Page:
11 April 2023 – Cabinet papers and related documents released
20 December 2022 – Cabinet papers and related documents released
7 November 22 – Summary of submissions released
This consultation closed on 30 August 2022. A summary of submissions is now available.
New legislation is required to implement a new penalty. The Climate Change Response (Late Payment Penalties and Industrial Allocation) Amendment Bill was introduced into the House in December 2022 and is currently before Select Committee.
Background to this consultation
In the New Zealand Emissions Trading Scheme (ETS), a penalty applies if a participant (such as a forester) fails to surrender or repay New Zealand Units (NZUs or "units") to the Crown by the due date.
There is a risk that serious financial hardship could result from these penalties for foresters with small liabilities. We proposed alternatives to reduce this risk while still encouraging people to meet their obligations. We sought your feedback on these options to make sure the penalty would work in practice.
Submissions opened on 2 August and closed at 5pm on 30 August 2022.
We held 2 webinars to discuss these options. A recording of one is available to watch.
What was proposed?
The New Zealand ETS compliance and penalty regime is intended to encourage participants to comply with the rules of the scheme. A surrender/repayment penalty applies when participants fail to surrender or repay units by the due date. This is a cash penalty set at 3 times the price of carbon (set in Regulations) for each overdue unit. This penalty took effect on 1 January 2021 but was deferred for small foresters to avoid a risk of serious financial hardship while new options were developed.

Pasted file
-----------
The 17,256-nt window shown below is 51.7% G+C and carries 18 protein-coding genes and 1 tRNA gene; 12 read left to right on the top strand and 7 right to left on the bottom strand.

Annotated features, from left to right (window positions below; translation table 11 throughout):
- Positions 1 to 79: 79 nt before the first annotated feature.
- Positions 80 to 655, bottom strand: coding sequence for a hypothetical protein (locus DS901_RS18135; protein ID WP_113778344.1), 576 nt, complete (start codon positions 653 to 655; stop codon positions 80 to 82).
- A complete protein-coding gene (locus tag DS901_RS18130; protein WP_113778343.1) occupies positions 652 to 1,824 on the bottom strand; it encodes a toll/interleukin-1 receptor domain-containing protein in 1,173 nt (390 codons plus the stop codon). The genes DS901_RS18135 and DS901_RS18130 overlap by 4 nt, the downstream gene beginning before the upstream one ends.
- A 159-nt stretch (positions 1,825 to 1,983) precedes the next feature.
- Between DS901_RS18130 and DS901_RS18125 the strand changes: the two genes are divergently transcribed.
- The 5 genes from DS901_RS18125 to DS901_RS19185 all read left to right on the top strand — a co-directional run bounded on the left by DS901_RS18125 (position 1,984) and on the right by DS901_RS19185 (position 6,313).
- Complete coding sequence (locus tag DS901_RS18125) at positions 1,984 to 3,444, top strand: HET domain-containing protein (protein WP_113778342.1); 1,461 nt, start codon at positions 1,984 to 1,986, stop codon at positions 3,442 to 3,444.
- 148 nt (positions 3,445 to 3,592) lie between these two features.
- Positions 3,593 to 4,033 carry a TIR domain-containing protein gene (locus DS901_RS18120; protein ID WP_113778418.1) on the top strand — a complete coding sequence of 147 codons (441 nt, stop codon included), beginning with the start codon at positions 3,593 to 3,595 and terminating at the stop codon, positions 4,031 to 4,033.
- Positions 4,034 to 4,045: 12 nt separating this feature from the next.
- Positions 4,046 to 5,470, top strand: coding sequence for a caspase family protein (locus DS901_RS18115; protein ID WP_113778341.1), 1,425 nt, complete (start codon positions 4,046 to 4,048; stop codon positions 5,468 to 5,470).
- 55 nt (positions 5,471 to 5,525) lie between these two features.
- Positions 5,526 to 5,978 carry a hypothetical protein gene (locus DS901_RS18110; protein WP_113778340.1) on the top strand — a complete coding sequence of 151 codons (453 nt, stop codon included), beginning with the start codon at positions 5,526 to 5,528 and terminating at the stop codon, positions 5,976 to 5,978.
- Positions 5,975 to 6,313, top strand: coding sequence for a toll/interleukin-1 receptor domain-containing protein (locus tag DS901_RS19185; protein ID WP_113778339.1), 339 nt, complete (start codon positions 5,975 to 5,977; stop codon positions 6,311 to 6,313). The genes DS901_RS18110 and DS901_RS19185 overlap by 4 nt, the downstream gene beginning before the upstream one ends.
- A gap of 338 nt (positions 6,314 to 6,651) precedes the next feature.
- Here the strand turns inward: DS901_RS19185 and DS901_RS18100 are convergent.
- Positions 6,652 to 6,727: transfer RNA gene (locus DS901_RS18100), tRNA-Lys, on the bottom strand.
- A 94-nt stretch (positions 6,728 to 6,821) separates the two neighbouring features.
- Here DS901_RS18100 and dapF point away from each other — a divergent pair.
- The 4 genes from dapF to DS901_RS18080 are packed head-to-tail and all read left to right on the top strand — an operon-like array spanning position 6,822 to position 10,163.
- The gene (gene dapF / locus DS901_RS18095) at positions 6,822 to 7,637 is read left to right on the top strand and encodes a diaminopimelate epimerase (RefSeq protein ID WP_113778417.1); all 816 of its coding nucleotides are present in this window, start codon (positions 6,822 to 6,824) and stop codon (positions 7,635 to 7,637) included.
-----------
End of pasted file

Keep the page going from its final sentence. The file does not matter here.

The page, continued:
In the short term, we proposed to extend the deferral to allow time to educate participants and develop a new penalty. To reduce the risk of serious financial hardship for small foresters, MPI and the Ministry for the Environment consulted on 2 alternative options for the surrender/repayment penalty:
- A strict liability penalty, which would consist of a cash penalty based on the price of carbon (set in Regulations) and the volume of the overdue units. The penalty would not apply if the participant can prove total absence of fault.
- A discretionary penalty, which would involve a cash penalty set at the price of carbon (set in Regulations). The Environmental Protection Authority (the Regulator) would have discretion to reduce the penalty based on the participant’s culpability.
The discussion document provides information on these 2 options.
Submissions are public information
Note that any submission you make becomes public information. People can ask for copies of submissions under the Official Information Act 1982 (OIA). The OIA says we have to make submissions available unless we have a good reason for withholding it. That is explained in sections 6 and 9 of the OIA.
Tell us if you think there are grounds to withhold specific information in your submission. Reasons might include that it's commercially sensitive or it's personal information. However, any decision MPI makes to withhold information can be reviewed by the Ombudsman, who may tell us to release it.
MPI may post all or parts of any written submission on its website. We will consider that you have consented to its publication, unless clearly stated otherwise in your submission. We cannot reply to individual submitters.